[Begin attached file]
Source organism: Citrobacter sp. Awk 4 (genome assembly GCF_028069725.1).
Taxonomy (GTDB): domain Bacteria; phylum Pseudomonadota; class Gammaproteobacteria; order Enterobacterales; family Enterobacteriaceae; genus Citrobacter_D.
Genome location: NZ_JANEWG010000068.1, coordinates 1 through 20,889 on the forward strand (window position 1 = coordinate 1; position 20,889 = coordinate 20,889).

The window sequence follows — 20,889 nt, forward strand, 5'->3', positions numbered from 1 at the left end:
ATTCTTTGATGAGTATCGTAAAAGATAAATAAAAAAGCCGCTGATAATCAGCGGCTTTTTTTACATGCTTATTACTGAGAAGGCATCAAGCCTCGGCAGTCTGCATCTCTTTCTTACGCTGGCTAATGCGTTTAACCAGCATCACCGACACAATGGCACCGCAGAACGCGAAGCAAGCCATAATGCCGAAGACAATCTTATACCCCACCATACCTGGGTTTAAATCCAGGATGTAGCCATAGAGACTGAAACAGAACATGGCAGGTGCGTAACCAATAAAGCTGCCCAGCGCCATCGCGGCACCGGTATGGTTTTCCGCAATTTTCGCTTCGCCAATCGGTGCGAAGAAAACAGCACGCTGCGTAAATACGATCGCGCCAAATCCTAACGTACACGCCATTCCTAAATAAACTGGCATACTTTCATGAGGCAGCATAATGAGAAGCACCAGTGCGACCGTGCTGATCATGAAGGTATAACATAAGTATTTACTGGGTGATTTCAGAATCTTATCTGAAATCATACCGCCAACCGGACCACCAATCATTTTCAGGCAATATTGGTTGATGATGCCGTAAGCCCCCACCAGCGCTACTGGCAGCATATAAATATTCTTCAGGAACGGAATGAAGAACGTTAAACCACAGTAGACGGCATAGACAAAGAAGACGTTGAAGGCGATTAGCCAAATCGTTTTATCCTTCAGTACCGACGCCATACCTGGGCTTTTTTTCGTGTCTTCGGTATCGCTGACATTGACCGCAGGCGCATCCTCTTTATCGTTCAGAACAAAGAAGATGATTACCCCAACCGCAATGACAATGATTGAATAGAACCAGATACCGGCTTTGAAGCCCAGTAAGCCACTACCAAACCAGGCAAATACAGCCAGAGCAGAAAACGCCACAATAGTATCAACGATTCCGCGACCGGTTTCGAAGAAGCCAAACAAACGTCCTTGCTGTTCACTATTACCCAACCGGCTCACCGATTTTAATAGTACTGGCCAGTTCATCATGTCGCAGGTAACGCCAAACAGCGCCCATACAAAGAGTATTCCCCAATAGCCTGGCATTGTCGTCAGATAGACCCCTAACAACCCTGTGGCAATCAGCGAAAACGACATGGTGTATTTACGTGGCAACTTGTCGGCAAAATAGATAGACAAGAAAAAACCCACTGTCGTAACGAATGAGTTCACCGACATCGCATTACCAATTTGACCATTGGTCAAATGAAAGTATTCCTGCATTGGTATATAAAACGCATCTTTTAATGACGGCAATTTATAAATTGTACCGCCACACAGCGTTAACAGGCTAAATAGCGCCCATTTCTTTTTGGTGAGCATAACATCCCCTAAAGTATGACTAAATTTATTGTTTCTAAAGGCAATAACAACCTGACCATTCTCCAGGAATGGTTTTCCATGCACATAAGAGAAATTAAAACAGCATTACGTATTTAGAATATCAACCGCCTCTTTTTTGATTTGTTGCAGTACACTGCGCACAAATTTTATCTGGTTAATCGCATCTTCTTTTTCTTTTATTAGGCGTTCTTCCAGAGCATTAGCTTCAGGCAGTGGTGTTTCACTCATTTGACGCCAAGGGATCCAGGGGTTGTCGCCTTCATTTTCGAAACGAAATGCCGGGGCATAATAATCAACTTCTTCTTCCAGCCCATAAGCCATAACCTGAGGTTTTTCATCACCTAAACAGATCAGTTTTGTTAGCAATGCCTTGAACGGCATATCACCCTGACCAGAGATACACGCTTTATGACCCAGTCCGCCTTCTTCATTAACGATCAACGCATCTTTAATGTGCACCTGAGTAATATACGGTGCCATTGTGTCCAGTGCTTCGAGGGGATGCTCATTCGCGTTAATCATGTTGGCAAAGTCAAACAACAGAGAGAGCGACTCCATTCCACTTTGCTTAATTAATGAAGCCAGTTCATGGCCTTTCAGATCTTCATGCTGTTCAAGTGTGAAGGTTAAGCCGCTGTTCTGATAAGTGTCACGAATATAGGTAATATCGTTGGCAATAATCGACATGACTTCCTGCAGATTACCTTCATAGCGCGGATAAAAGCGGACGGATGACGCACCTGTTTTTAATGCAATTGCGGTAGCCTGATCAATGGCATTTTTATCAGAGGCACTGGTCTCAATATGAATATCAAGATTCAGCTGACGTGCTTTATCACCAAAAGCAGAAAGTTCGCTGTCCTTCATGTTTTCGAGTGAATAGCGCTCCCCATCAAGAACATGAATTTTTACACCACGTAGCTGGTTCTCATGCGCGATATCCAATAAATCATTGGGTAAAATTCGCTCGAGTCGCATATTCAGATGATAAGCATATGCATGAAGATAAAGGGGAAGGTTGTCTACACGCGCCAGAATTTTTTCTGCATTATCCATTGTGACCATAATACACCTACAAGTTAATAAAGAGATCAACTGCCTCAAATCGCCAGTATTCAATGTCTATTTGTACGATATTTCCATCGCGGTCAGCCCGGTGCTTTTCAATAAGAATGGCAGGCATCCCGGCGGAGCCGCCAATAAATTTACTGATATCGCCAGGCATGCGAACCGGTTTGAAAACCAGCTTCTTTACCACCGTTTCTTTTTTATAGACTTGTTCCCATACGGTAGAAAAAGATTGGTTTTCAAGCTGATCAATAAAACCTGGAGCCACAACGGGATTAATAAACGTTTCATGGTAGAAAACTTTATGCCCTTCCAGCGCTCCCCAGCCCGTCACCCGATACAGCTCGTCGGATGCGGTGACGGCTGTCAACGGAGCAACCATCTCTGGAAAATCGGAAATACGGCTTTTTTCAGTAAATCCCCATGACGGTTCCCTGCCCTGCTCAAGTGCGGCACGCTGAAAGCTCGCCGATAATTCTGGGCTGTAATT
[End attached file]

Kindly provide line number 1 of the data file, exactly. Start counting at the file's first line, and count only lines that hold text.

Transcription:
Source organism: Citrobacter sp. Awk 4 (genome assembly GCF_028069725.1).